Document Type : Research Paper
Assistant Professor, Department of Islamic Education, Hakim Sabzevari University, Sabzevar, Iran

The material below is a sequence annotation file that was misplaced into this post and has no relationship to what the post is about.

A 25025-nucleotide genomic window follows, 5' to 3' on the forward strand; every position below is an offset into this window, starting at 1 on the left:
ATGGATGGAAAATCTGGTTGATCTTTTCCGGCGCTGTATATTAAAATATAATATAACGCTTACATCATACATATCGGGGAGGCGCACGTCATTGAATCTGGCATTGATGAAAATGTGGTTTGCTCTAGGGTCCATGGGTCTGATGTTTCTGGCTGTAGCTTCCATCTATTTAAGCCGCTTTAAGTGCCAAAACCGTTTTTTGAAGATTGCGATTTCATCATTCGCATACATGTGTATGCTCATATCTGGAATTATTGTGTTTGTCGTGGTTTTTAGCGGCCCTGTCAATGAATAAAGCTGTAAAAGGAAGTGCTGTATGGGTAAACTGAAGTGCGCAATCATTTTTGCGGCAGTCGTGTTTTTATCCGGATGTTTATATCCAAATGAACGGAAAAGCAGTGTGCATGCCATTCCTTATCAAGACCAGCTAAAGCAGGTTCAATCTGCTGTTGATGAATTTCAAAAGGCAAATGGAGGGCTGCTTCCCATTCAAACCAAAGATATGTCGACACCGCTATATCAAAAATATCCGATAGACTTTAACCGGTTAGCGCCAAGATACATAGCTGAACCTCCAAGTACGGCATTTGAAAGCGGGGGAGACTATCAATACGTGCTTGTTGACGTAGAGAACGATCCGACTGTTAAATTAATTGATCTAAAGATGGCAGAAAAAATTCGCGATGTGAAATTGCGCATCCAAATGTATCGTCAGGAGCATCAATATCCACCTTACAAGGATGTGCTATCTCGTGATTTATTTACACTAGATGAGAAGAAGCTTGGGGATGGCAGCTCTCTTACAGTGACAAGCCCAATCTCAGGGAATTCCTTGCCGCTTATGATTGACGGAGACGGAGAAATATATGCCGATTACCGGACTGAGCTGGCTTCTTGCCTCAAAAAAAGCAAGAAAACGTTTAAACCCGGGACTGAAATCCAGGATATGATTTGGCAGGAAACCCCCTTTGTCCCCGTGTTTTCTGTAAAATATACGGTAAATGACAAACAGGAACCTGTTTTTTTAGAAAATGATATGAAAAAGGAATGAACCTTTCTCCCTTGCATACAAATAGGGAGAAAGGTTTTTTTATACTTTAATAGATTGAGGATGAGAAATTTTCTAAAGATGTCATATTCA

The adoption of religiosity or non-religiosity can be one of the most important choices of one’s life. When the arguments for religiosity and non-religiosity are equivalent, agnosticism can be selected as the third alternative in theory. However, the third theoretical option is not available in practice. Then, in such situations, a side should be taken that brings about less loss and more gain. Through the quantitative calculation and comparison of the loss and gain claimed by religious and non-religious people, we can see that the overall gain of religiosity is more than non-religiosity. This reading of intelligibility argument that is formed based on Pascal’s wager is called “the expected superior gain,” using which it can be proved that one should select religiosity in practice and live religiously. Despite some similarities, this argument is different from Pascal’s wager in some premises and purpose. In this argument, the limitations of religiosity are taken into account, and otherworldly gain is deemed for some non-religious people. Moreover, the purpose of this argument is to show the preferability of religiosity in practice rather than proving the rightfulness of religiosity. The existence of different religions with various – and sometimes contradictory – claims, sophisticality, dialecticality, incongruence with the principle of “the badness of non-cautioned punishment,” inaccuracy and irrationality of the premises, and the inability to prove the necessity of religiosity are the main rational doubts facing this argument that are answered in this article. Providing a novel formation for the intelligibility argument and using it to prove the necessity of religiosity as well as responding to the main doubts against it are the main contributions of the article at hand.